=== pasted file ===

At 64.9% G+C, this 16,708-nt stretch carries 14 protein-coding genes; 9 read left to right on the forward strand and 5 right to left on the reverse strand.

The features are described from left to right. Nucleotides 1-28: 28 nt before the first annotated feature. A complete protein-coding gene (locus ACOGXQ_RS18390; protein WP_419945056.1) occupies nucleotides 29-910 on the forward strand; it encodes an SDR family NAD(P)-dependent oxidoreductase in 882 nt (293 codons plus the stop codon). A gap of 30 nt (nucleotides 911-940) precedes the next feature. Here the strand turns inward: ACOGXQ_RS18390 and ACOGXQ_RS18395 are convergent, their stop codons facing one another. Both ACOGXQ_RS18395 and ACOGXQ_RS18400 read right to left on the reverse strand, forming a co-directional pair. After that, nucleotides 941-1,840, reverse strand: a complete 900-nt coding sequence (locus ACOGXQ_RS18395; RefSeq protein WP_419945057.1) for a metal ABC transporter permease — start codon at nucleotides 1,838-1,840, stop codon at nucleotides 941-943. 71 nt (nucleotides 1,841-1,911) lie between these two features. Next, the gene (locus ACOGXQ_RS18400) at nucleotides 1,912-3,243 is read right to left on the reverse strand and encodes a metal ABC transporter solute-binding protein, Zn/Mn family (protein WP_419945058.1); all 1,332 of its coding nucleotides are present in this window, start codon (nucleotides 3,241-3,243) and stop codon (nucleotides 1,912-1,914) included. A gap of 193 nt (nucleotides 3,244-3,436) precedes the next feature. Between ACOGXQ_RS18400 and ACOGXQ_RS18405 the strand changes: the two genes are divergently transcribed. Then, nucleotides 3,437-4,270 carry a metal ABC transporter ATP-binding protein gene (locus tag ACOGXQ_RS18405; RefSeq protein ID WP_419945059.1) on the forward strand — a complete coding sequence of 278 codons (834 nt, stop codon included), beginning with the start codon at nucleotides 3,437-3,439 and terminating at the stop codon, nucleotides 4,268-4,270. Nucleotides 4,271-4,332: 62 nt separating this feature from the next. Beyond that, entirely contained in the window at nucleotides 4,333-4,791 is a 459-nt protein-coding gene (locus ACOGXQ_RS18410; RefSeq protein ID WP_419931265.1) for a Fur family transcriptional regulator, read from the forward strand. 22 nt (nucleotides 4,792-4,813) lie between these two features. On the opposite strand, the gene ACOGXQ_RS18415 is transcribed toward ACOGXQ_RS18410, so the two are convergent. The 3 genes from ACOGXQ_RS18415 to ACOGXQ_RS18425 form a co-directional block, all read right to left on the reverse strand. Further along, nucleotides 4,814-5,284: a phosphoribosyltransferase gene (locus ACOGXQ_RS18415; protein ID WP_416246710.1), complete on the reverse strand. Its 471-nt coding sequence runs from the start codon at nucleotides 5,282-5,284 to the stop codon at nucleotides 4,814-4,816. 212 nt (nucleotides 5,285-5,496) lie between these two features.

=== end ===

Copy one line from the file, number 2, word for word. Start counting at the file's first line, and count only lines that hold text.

The features are described from left to right. Nucleotides 1-28: 28 nt before the first annotated feature. A complete protein-coding gene (locus ACOGXQ_RS18390; protein WP_419945056.1) occupies nucleotides 29-910 on the forward strand; it encodes an SDR family NAD(P)-dependent oxidoreductase in 882 nt (293 codons plus the stop codon). A gap of 30 nt (nucleotides 911-940) precedes the next feature. Here the strand turns inward: ACOGXQ_RS18390 and ACOGXQ_RS18395 are convergent, their stop codons facing one another. Both ACOGXQ_RS18395 and ACOGXQ_RS18400 read right to left on the reverse strand, forming a co-directional pair. After that, nucleotides 941-1,840, reverse strand: a complete 900-nt coding sequence (locus ACOGXQ_RS18395; RefSeq protein WP_419945057.1) for a metal ABC transporter permease — start codon at nucleotides 1,838-1,840, stop codon at nucleotides 941-943. 71 nt (nucleotides 1,841-1,911) lie between these two features. Next, the gene (locus ACOGXQ_RS18400) at nucleotides 1,912-3,243 is read right to left on the reverse strand and encodes a metal ABC transporter solute-binding protein, Zn/Mn family (protein WP_419945058.1); all 1,332 of its coding nucleotides are present in this window, start codon (nucleotides 3,241-3,243) and stop codon (nucleotides 1,912-1,914) included. A gap of 193 nt (nucleotides 3,244-3,436) precedes the next feature. Between ACOGXQ_RS18400 and ACOGXQ_RS18405 the strand changes: the two genes are divergently transcribed. Then, nucleotides 3,437-4,270 carry a metal ABC transporter ATP-binding protein gene (locus tag ACOGXQ_RS18405; RefSeq protein ID WP_419945059.1) on the forward strand — a complete coding sequence of 278 codons (834 nt, stop codon included), beginning with the start codon at nucleotides 3,437-3,439 and terminating at the stop codon, nucleotides 4,268-4,270. Nucleotides 4,271-4,332: 62 nt separating this feature from the next. Beyond that, entirely contained in the window at nucleotides 4,333-4,791 is a 459-nt protein-coding gene (locus ACOGXQ_RS18410; RefSeq protein ID WP_419931265.1) for a Fur family transcriptional regulator, read from the forward strand. 22 nt (nucleotides 4,792-4,813) lie between these two features. On the opposite strand, the gene ACOGXQ_RS18415 is transcribed toward ACOGXQ_RS18410, so the two are convergent. The 3 genes from ACOGXQ_RS18415 to ACOGXQ_RS18425 form a co-directional block, all read right to left on the reverse strand. Further along, nucleotides 4,814-5,284: a phosphoribosyltransferase gene (locus ACOGXQ_RS18415; protein ID WP_416246710.1), complete on the reverse strand. Its 471-nt coding sequence runs from the start codon at nucleotides 5,282-5,284 to the stop codon at nucleotides 4,814-4,816. 212 nt (nucleotides 5,285-5,496) lie between these two features.